Trump is riding a media frenzy sparked by his bombast, wealth, celebrity, refusal to apologize and populist straight-talk. Carson, meanwhile, is calm and quiet, methodically making the argument that the nation needs a more thoughtful, rather than politically experienced, leader.
 
“Voters are tired of the same old,” Carson said. “They know that any politician can get in front of them and talk a beautiful game, but they want people who have actually accomplished something. They see it as the only way out of this morass.”
 
The Carson campaign says it raised more than $1 million in less than a week following the debate and added tens of thousands of names to its email list.
 
Giles, who is raising money for a group that will likely one day become a pro-Carson super-PAC, said it’s a struggle to convince big donors to get on board with an unknown commodity like Carson, but that a few more rounds of strong polling could be a tipping point in his efforts.
 
Still, Carson faces considerable challenges.
 
Trump’s support has proven to be surprisingly durable, and there’s no evidence yet that he’s begun to fade.
 
And Carson will face competition from two other anti-establishment candidates who are similarly gaining traction.
 
Businesswoman Carly Fiorina was the consensus winner of the undercard debate earlier this month. She has since seen her standing improve in the polls nationally, as well as in Iowa and New Hampshire, and could be elevated from the early debate to the prime-time stage for the second GOP debate next month.
 
Cruz has raised more hard campaign dollars than any other candidate. He’s attracting big crowds on the campaign trail and barnstorming the South, setting up what he’s calling a “firewall” in the states that will vote in the early March 1 primaries.
 
Meanwhile, Carson’s momentum has shifted the bright political spotlight onto the newcomer — and he’s at times struggled to handle it.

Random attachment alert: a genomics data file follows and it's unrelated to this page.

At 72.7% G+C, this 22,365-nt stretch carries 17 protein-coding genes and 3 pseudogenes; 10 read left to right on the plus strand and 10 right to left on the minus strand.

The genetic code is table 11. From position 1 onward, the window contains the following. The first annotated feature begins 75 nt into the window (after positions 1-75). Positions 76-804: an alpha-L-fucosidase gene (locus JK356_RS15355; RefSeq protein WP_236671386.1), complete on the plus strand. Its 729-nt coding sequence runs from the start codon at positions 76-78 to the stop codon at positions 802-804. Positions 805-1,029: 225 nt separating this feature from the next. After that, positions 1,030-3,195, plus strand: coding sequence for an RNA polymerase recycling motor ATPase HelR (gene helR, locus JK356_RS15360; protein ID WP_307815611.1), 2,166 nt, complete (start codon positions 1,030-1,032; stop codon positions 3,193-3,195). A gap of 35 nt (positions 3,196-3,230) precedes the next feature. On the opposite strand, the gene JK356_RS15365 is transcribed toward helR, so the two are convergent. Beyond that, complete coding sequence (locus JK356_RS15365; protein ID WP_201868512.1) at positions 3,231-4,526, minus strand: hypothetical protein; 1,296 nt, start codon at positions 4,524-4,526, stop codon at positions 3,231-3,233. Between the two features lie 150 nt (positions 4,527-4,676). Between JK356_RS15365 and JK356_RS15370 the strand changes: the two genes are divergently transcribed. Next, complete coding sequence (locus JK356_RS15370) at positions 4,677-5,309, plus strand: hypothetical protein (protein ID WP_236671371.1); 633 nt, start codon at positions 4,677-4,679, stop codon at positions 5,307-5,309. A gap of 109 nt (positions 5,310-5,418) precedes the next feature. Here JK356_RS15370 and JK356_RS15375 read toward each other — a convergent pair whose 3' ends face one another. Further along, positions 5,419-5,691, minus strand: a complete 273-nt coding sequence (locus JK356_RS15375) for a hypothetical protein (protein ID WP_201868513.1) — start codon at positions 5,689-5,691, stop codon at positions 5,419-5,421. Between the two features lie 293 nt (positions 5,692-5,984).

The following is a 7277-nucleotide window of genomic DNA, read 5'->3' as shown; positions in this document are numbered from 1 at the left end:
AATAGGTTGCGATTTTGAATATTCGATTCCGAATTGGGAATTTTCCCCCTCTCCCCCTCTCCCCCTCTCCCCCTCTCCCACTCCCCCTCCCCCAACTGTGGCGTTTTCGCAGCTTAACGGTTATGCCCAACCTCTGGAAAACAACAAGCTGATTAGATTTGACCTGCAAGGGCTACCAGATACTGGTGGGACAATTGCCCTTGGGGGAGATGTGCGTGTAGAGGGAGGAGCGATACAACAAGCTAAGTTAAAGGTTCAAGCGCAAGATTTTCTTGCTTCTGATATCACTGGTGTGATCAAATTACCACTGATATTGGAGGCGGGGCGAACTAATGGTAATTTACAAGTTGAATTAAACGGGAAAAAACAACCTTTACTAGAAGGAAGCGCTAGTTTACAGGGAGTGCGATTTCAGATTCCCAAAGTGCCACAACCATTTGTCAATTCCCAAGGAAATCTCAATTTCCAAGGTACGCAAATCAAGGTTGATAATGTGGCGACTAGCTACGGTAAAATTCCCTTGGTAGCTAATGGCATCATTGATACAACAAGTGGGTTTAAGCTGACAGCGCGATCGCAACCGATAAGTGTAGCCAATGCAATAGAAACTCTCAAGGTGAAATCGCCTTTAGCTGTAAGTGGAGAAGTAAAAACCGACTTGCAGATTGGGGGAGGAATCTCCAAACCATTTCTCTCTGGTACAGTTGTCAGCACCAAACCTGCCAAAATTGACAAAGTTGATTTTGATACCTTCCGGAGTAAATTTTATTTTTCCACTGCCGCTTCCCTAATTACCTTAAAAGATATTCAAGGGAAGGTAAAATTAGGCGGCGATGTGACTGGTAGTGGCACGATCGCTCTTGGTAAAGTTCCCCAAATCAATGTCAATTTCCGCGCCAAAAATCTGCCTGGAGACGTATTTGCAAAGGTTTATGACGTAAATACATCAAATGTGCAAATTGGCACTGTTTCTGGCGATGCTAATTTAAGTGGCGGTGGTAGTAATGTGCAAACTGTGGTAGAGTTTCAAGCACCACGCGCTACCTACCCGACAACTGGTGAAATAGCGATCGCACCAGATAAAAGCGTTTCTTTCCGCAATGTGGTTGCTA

For instance, Carson was critical of Planned Parenthood after videos surfaced of officials negotiating the cost of donated fetal tissue for medical research. Carson blasted the agency and has called for it to be defunded, but one of his former colleagues revealed last week that as a neurosurgeon, Carson used fetal tissue in his own research.
 
And Carson has stumbled on the question of abortion. Last week, he said he believes life starts when the heart starts beating, and he advocated the use of RU-486 — which anti-abortion-rights groups have dubbed a “chemical abortion pill” — in cases of rape and incest. 
 
This week, Carson said he believes life starts at conception and that he’s opposed to abortion even in cases of rape and incest.
 
Carson made a handful of other controversial remarks this week as well, grabbing headlines for saying Planned Parenthood was formed to control the black population and calling the Obama administration’s Iran deal “anti-Semitic.” 
 
Earlier in the cycle, he said he was making a deliberate attempt to put forth a disciplined message, believing that some of his controversial remarks were drowning out his message.
 
That’s becoming more difficult to control as Carson’s demand among media outlets increases. 

Carson blamed the media for obsessing over his views on abortion and race and said he believes he’s a target for his conservative views.
 
“I’m not terribly surprised,” Carson said. “For months now I’ve been going around the country and pulling large, enthusiastic crowds where people get to hear who I am, not who the media is trying to portray me as.”
 
“They’ve been coming after me since the beginning,” he said. “They say I’m irrelevant but spend more ink on me than anybody. It’s OK, I’d be disappointed if they didn’t, because it would mean I’m not relevant.”